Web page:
The Verizon Data Breach Investigations Report comes out every year, and there is a crazy battle to inspect and interpret the data. The report is as always rich in data and already contains a whole series of analyzes, so there are really only a few options to add value to the conversation. Industry commentators may choose to disagree with the analysis, to extend part of the data or to emphasize specific points for emphasis.
I always find specific value in the more detailed analysis per sector. The general themes & trends don't usually vary that much, but the detail in the industry is more topical.
First, it seems obvious, but it is important to understand the distinction between incidents and breaches in the DBIR. There are quite a lot of nice charts and graphs, but they mean very different things, depending on which of these two categories they apply to.
Incidents include almost everything that has been reported, regardless of whether it has been confirmed that data has been compromised. On the other hand, violations are only those incidents where data have actually been compromised. My bias is to look at the data about the infringement, because incidents are a dozen of a dozen, while in the event of violations the rubber hits the road.
For an overview with a sector perspective, my favorite part of the DBIR is this set of matrices in & # 39; Victim Demographics and Industry Analysis & # 39 ;.
This visual representation allows you to quickly identify outliers and problem areas in ways that make sense. For example, you can clearly see that & # 39; hacking & # 39; is an action that has a broad impact on the industries in both incidents and breaches. As a general rule, servers are also the assets that are most affected.
You can also notice the significant contrast between incidents and breaches around the denial of service pattern. Quite simply, DoS is the primary pattern for the majority of incidents, but not breaches. You also see similarities between the two with & # 39; hacking & # 39; and & # 39; servers & # 39 ;.
These are examples where the characteristics of incidents and infringements are comparable. In other words, investments in hacking protection and security for your servers are likely to reduce both incidents and breaches, but DoS protections have little impact on breaches.
Of course the real value in this vision is around the specific industry sectors. For example, if you are in retail, be sure to pay attention to how you protect your web applications, how you protect against hacking, and how you protect your servers. It would also not be bad to have a malware protection strategy.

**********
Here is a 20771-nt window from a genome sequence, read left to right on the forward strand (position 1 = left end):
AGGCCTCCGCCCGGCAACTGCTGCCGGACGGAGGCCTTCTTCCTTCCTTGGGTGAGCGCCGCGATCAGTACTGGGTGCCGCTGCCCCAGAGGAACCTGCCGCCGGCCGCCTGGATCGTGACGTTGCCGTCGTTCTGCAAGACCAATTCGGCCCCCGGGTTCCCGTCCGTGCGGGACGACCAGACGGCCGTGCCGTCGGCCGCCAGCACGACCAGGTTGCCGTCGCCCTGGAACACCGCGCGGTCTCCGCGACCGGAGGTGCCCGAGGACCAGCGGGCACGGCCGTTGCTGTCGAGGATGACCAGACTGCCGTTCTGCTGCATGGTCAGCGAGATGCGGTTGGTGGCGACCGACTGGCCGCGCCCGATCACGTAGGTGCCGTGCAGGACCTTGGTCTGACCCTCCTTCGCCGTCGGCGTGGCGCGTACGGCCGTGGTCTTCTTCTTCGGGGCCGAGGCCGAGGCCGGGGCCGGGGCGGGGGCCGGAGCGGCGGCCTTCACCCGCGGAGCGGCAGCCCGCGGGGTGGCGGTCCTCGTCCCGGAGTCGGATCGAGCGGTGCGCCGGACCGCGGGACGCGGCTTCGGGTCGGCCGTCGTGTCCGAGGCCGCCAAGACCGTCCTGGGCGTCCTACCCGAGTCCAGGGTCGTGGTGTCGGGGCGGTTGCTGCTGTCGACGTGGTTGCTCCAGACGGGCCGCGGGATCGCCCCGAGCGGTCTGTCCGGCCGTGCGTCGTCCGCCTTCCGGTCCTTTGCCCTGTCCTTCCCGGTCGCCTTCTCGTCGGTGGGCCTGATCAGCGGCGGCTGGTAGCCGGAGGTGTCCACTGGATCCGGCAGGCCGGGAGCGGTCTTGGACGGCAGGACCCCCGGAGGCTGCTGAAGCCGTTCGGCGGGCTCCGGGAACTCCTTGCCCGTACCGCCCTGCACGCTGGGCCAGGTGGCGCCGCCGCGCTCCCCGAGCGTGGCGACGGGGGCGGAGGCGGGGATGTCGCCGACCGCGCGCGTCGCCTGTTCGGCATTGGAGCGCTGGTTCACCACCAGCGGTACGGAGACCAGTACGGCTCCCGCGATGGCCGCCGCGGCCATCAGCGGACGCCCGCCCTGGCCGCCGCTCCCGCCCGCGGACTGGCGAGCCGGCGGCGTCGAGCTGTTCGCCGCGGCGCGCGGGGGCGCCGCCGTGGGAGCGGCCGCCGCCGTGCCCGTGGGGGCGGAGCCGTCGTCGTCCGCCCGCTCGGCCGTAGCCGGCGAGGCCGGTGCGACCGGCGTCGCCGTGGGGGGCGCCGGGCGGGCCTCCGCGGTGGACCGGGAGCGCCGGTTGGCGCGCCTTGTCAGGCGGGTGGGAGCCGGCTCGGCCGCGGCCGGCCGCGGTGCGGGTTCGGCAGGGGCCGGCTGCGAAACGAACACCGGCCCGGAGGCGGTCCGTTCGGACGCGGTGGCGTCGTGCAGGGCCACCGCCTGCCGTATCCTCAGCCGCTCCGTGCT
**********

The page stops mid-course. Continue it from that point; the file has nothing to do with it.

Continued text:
If you are in the public sector, you should be more concerned with cyber espionage, hacking and maybe people a little more than servers. You can see that the conclusions differ considerably when comparing retail and public sectors. It may seem intuitive that retail does not have to worry so much about cyber espionage, but focusing on people as targeted assets for the public sector can make a big difference in the way budget is applied.
Healthcare has the most problems with various errors, a deviation from most other sectors. Privilege abuse, which you could see as a relative, is also not far behind. Healthcare campaigns cluster in an interesting way, with the top three consisting of hacking, social engineering and abuse.
If you look at the health care system as a whole, you can draw some useful conclusions about how budget should be applied, in particular to technology and data access processes.
As you may have noticed, this type of sector-specific analysis is invaluable in budget discussions. There is more of this detail in the individual sections dedicated to each sector. It is worth reading if you have a specific interest. This specific vision can also generate part of that interest.
As I said at the beginning, there is a lot of useful data and analysis in the DBIR. It is important to remember what you are trying to achieve by dissecting it. A targeted reading is a good strategy.
Click here to read the full DBIR report.